I have numerous articles about how to manage pain, or find some relief from pain.  One of my articles is Relaxation Techniques For Pain.  If you are looking for a way to relax, you should read about these suggestions.

Or if you want to use a natural product to assist you in relaxing and feeling better, then lavender has been shown to have some effect on pain relief.  I wrote Can Lavender Soothe Chronic Pain? Yes, According to Science!  

These two articles should provide some ideas for you to try to manage your pain.  


From the research that is available to us, science concludes there is no actual measurable proof that epsom salt promotes pain relief.  So don’t waste your money on this product if you are seeking to relieve your pain.

Your thoughts and comments are welcome.  Please let me know what you think.  And if you have any questions, leave them here and I will do my best to answer them.

Can Epsom Salt Relieve Pain?
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8 thoughts on “Can Epsom Salt Relieve Pain? But Not In A Way That You Think.”

  1. My grandmother suffered from arthritis, and she used to use Epsom salt. Her primary doctor would tell her it didn’t work, but she still used it since her friends did. She claimed it had some benefits on her health, but again, we’re not sure it was the result of using Epsom salt.
    Personally, I’m all for natural remedies. If it doesn’t have any side effects, then I don’t see any harm in using it. However, if it’s going to affect me in a negative way, then it’s preferable to stay away from it.
    Thanks for sharing such an informative article.

    • I love your grandmother! I’m sorry she suffered though. I admire her doctor for telling her the truth, but also her for continuing to use it, because she believed in it. Now that I know the truth about the science, I am not going to bother with buying Epsom salt, but will continue to soak in a warm bath. That helps me in so many ways. Thanks for reading! Barbara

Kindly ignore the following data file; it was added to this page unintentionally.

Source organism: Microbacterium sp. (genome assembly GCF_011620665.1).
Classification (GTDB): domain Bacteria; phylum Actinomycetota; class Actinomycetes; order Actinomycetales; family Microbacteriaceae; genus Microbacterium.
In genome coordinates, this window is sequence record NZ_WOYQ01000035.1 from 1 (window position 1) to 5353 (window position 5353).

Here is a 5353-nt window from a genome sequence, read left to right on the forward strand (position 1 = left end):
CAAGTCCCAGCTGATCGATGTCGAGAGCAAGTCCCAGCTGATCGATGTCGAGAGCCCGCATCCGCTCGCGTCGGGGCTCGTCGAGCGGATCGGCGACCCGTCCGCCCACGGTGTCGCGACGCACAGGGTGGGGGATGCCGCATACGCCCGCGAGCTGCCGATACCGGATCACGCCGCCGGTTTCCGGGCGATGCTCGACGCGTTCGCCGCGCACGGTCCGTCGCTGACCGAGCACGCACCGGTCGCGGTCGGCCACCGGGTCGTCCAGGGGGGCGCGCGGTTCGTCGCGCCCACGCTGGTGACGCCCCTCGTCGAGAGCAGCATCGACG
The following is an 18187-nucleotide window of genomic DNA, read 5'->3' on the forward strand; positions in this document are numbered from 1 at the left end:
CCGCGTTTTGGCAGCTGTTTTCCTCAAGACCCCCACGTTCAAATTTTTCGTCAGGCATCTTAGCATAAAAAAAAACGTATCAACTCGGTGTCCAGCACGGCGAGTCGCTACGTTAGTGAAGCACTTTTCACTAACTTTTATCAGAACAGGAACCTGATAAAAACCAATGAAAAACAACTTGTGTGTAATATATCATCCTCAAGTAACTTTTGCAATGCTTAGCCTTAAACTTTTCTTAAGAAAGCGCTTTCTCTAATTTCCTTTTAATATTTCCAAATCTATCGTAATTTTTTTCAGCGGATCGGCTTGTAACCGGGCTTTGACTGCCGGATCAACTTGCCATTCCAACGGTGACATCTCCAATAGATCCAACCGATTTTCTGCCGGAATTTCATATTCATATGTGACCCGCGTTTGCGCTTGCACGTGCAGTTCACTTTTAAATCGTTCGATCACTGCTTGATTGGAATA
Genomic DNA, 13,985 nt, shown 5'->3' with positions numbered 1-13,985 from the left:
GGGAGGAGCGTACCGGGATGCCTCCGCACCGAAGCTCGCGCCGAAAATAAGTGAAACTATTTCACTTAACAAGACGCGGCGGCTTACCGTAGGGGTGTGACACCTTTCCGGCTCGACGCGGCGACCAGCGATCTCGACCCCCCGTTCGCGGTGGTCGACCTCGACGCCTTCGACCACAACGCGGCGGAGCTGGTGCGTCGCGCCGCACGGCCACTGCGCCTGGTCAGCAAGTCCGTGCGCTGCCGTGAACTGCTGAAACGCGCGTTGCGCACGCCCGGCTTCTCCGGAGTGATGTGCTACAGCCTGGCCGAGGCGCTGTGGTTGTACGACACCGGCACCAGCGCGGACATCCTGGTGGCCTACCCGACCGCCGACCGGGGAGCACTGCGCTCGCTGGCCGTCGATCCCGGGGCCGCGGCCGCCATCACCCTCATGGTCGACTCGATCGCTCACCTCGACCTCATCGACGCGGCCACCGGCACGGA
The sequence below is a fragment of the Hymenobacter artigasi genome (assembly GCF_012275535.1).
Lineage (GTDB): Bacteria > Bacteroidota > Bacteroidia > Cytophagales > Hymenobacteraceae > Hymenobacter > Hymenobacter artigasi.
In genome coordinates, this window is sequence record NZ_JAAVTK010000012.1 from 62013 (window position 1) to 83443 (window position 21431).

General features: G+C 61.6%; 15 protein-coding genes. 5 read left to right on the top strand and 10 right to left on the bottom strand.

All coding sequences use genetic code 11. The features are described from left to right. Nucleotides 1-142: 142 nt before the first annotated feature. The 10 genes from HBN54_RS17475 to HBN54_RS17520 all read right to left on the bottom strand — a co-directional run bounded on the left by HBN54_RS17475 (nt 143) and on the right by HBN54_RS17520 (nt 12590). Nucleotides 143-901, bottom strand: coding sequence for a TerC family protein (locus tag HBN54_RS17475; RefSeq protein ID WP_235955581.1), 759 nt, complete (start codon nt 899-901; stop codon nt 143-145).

2. Growing up I was always told to go soak in a bath of epsom salts for my achy body. Now I realize it was probably just the warm water that soothed my aches and pains. Either way, it still feels good to relax in a bath full of warm water and epsom salts. This post brings me back to when I was younger and did this frequently. Unfortunately I do not take many baths now. Maybe I need to get back into the practice just for relaxation purposes. Thanks so much for this post. It was very well written and covered facts I didn’t know like where it got its name!

    • Thank you for your comment Nina. I’m glad the information taught you something! I also believed that the Epsom Salt had some magic power. But now I know differently. And so I’m not wasting my money. I highly recommend warm bathes for a number of reasons. A warm bath helps my achy body to feel better. And it relaxes me so I can sleep better. So I do it before bed. I hope you can experience some relaxing baths! Barbara

  3. Very interesting article! I personally never used Epsom salt as remedy for pain but I do recommend the use of it for the intestinal/liver detoxing – it works as laxative alongside other elements.

    I would love to hear your personal experience with it though! Through experience I don’t just dismiss something because of the lack of scientific evidence or study. The world is pretty much controlled by the pharmaceutical industry so they will only backup things/studies that make financial sense to them or that supports the industry. I overcome chronic fatigue, pain and IBS through unconventional medicine using treatment which you’ll find lack scientific evidence to be promoted by the conventional medicine as it often contradicts it.

    • Thank you for your thoughtful comment. Yes, I have heard that it can be used for intestinal health. I would love to read one of your articles about treating chronic fatigue and pain by using unconventional medicine.

  4. I always say “it’s hard to argue with science”. I often hear about the therapeutic effects of Epsom salts, but if like you say, it’s not really backed by science, then my guess is it’s just placebo. People tend to think it works for them because they hear it works for others or something.
    It’s an eye opener.

    Thanks for this. I hope more people take time to research these popular treatments we all indulge in. We do need to be careful and be sure of whatever we do that affects our health.


    • Thank you for your feedback, and support of my conclusions. There are so many articles out there that proclaim Epsom Salt promotes healing. But there just isn’t proof! I wish it did, because I am always looking for relief from my pain.